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Russia, Stung By Intelligence Leaks, Plans To Tighten Data Protection

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Russia, Stung By Intelligence Leaks, Plans To Tighten Data Protection

Russia has drawn up draft legislation aimed at stopping leaks of personal information from state agencies, a step that follows publication of details of Russians allegedly involved in clandestine intelligence operations abroad.

The bill, produced by Russia’s communications ministry, bars unauthorized people from creating and publishing databases of personal data drawn from official sources, and fines anyone violating that rule.

It also requires that state agencies setting up systems for handling personal data consult with the Federal Security Service, Russia’s main domestic intelligence agency.

The communications ministry did not respond to a request for comment from Reuters.

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The bill, published late on Thursday, says it is in response to a 2017 instruction from President Vladimir Putin and makes no mention of the spate of leaks.

However, Russian authorities have been embarrassed by leaks about two men Britain alleges were Russian intelligence agents who used a nerve agent to poison former spy Sergei Skripal and his daughter. Russia denies involvement.

The two men told Russian television they were innocent tourists who went to the English city of Salisbury, where Skripal was living, to view its cathedral.

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But the Bellingcat investigative journalism website, drawing on leaked passport information, identified the two as officers with Russia’s GRU military intelligence agency.

In a separate case, a Russian accused in a U.S. indictment of conducting cyber attacks around the world was traced, via leaked official databases, to an address in Moscow that Washington says is a base for Russian military intelligence.

The legislation, comprising two draft laws and a draft government resolution, has been published for a 30-day period of public consultation, after which it will be submitted to parliament and the government for approval.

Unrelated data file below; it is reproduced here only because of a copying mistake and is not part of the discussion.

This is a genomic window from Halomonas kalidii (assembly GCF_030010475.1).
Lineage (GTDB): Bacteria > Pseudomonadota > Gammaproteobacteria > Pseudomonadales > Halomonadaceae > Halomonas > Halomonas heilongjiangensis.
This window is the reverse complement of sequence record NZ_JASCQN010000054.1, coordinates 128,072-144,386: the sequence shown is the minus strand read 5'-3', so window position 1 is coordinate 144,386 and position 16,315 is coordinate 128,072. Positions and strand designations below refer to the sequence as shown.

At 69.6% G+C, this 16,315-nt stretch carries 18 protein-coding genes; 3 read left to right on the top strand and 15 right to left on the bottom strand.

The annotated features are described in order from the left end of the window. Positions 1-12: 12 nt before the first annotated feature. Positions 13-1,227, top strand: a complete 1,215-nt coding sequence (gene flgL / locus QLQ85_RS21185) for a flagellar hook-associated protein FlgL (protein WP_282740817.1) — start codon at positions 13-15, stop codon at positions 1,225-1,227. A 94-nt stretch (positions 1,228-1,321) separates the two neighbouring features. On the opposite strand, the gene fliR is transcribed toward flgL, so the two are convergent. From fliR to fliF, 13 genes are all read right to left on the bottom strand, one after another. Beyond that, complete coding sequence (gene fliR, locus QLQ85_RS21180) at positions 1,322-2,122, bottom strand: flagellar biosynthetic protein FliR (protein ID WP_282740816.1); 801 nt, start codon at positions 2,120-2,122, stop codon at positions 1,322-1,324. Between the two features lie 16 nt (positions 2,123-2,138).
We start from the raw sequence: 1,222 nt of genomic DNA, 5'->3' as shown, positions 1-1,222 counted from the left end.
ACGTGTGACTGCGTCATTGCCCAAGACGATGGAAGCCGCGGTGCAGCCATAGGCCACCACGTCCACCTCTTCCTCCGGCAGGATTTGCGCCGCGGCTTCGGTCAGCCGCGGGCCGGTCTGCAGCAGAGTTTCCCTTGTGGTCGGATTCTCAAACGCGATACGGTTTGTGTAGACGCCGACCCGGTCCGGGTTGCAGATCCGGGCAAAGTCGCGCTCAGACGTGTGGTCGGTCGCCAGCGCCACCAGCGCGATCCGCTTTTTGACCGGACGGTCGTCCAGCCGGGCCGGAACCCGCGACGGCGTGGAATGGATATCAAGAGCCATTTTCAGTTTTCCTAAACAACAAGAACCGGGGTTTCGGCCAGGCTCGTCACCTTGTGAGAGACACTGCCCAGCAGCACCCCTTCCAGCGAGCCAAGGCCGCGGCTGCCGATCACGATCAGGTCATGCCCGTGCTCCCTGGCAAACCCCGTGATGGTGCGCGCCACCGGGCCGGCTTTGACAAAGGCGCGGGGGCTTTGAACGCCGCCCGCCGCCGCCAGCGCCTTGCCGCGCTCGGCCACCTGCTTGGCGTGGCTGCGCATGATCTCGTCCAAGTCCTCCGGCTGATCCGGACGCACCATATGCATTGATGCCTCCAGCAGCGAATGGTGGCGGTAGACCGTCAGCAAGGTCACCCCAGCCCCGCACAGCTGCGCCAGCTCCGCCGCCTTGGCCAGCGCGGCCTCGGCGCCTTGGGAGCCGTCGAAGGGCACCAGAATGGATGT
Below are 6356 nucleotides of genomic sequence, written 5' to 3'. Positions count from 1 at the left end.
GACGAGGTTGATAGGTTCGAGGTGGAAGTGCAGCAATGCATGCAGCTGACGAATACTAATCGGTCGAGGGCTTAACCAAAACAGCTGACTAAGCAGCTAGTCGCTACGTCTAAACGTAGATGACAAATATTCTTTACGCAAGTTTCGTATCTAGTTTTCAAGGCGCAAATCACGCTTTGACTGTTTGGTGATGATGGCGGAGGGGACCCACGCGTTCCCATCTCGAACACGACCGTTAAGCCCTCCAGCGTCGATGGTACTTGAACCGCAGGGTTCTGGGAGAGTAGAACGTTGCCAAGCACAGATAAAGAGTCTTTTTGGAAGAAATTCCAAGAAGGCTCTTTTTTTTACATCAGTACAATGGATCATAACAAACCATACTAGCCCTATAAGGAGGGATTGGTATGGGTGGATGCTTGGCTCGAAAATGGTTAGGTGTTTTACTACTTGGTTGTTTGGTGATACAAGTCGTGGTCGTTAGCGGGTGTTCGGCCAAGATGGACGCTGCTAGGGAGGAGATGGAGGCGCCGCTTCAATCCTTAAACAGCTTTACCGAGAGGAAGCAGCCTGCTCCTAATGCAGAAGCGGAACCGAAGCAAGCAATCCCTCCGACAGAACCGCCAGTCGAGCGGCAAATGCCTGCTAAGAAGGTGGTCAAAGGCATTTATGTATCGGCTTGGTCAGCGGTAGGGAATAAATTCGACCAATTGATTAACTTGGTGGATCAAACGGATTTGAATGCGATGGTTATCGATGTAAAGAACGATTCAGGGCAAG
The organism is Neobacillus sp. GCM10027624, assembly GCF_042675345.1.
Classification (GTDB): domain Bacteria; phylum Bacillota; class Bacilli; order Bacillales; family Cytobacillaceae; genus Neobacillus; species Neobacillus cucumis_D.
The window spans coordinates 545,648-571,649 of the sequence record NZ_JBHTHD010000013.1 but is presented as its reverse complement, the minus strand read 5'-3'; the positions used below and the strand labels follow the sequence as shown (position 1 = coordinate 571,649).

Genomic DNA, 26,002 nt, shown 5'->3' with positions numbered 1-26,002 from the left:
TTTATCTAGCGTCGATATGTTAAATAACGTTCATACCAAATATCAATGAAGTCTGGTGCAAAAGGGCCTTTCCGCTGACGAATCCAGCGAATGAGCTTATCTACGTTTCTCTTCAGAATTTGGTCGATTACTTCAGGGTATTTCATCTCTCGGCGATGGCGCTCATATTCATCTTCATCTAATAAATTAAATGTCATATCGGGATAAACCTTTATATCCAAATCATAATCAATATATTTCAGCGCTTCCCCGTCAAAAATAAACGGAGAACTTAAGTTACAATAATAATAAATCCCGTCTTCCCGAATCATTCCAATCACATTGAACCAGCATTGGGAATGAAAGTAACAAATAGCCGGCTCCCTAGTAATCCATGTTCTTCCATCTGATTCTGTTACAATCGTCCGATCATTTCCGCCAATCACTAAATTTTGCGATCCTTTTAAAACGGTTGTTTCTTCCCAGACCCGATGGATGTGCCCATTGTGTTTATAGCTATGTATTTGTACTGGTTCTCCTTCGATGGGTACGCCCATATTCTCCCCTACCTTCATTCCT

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Russia has an active black market in illegal databases compiled using confidential information stolen from state-run registries. The data includes passport details, addresses, car registrations, flight manifests and even tax returns.

Releasing personal data in this way is already illegal under existing legislation, but Russian authorities have struggled to stamp out the practice. Many of the databases are openly available on the Internet.

World News

Israel Hits Targets Across Gaza After Rocket Attack

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Israel Hits Targets Across Gaza After Rocket Attack

Israeli forces have struck targets across the Gaza strip through Tuesday, including the offices of Hamas supreme leader, in response to a surprise rocket attack from the Palestinian territory.  The military has bolstered its troops and rocket-defense systems in anticipation of a new round of heavy fighting with the Islamic militant group.

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Israel opened public bomb shelters in most major cities and civil defense authorities canceled sports events and public transportation in southern Israel.

Prime Minister Benjamin Netanyahu, who had hurried back to Israel from Washington because of the rocket attack, said Israel will not tolerate this, and that he, personally, would not tolerate it. He said Israel will respond forcefully to the rocket attack he called wanton aggression.